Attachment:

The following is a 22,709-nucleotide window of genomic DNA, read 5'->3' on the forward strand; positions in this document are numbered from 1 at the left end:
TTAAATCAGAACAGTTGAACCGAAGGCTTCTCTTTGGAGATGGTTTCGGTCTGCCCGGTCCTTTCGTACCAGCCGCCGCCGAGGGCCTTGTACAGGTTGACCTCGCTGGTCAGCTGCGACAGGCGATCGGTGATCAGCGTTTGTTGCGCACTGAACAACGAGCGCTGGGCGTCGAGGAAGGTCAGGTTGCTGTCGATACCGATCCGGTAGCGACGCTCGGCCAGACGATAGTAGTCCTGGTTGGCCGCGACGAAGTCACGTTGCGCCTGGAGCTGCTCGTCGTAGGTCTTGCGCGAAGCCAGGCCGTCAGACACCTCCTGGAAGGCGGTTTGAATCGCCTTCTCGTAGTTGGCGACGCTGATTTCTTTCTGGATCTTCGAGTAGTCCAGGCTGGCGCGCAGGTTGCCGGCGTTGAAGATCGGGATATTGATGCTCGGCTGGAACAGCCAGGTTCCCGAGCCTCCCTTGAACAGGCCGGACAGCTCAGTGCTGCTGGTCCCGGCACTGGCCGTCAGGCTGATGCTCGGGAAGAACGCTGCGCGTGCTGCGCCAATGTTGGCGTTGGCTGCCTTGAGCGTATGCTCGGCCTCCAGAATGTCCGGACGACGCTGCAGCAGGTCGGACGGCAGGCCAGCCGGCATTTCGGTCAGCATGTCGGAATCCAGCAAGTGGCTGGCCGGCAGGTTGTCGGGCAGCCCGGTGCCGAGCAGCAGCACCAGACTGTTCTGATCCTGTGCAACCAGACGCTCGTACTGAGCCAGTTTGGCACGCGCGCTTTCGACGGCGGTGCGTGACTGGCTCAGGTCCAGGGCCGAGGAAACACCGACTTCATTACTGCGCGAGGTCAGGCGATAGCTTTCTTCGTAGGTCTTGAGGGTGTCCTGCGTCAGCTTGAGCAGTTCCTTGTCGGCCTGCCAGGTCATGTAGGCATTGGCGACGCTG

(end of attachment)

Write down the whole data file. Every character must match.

The following is a 22,709-nucleotide window of genomic DNA, read 5'->3' on the forward strand; positions in this document are numbered from 1 at the left end:
TTAAATCAGAACAGTTGAACCGAAGGCTTCTCTTTGGAGATGGTTTCGGTCTGCCCGGTCCTTTCGTACCAGCCGCCGCCGAGGGCCTTGTACAGGTTGACCTCGCTGGTCAGCTGCGACAGGCGATCGGTGATCAGCGTTTGTTGCGCACTGAACAACGAGCGCTGGGCGTCGAGGAAGGTCAGGTTGCTGTCGATACCGATCCGGTAGCGACGCTCGGCCAGACGATAGTAGTCCTGGTTGGCCGCGACGAAGTCACGTTGCGCCTGGAGCTGCTCGTCGTAGGTCTTGCGCGAAGCCAGGCCGTCAGACACCTCCTGGAAGGCGGTTTGAATCGCCTTCTCGTAGTTGGCGACGCTGATTTCTTTCTGGATCTTCGAGTAGTCCAGGCTGGCGCGCAGGTTGCCGGCGTTGAAGATCGGGATATTGATGCTCGGCTGGAACAGCCAGGTTCCCGAGCCTCCCTTGAACAGGCCGGACAGCTCAGTGCTGCTGGTCCCGGCACTGGCCGTCAGGCTGATGCTCGGGAAGAACGCTGCGCGTGCTGCGCCAATGTTGGCGTTGGCTGCCTTGAGCGTATGCTCGGCCTCCAGAATGTCCGGACGACGCTGCAGCAGGTCGGACGGCAGGCCAGCCGGCATTTCGGTCAGCATGTCGGAATCCAGCAAGTGGCTGGCCGGCAGGTTGTCGGGCAGCCCGGTGCCGAGCAGCAGCACCAGACTGTTCTGATCCTGTGCAACCAGACGCTCGTACTGAGCCAGTTTGGCACGCGCGCTTTCGACGGCGGTGCGTGACTGGCTCAGGTCCAGGGCCGAGGAAACACCGACTTCATTACTGCGCGAGGTCAGGCGATAGCTTTCTTCGTAGGTCTTGAGGGTGTCCTGCGTCAGCTTGAGCAGTTCCTTGTCGGCCTGCCAGGTCATGTAGGCATTGGCGACGCTG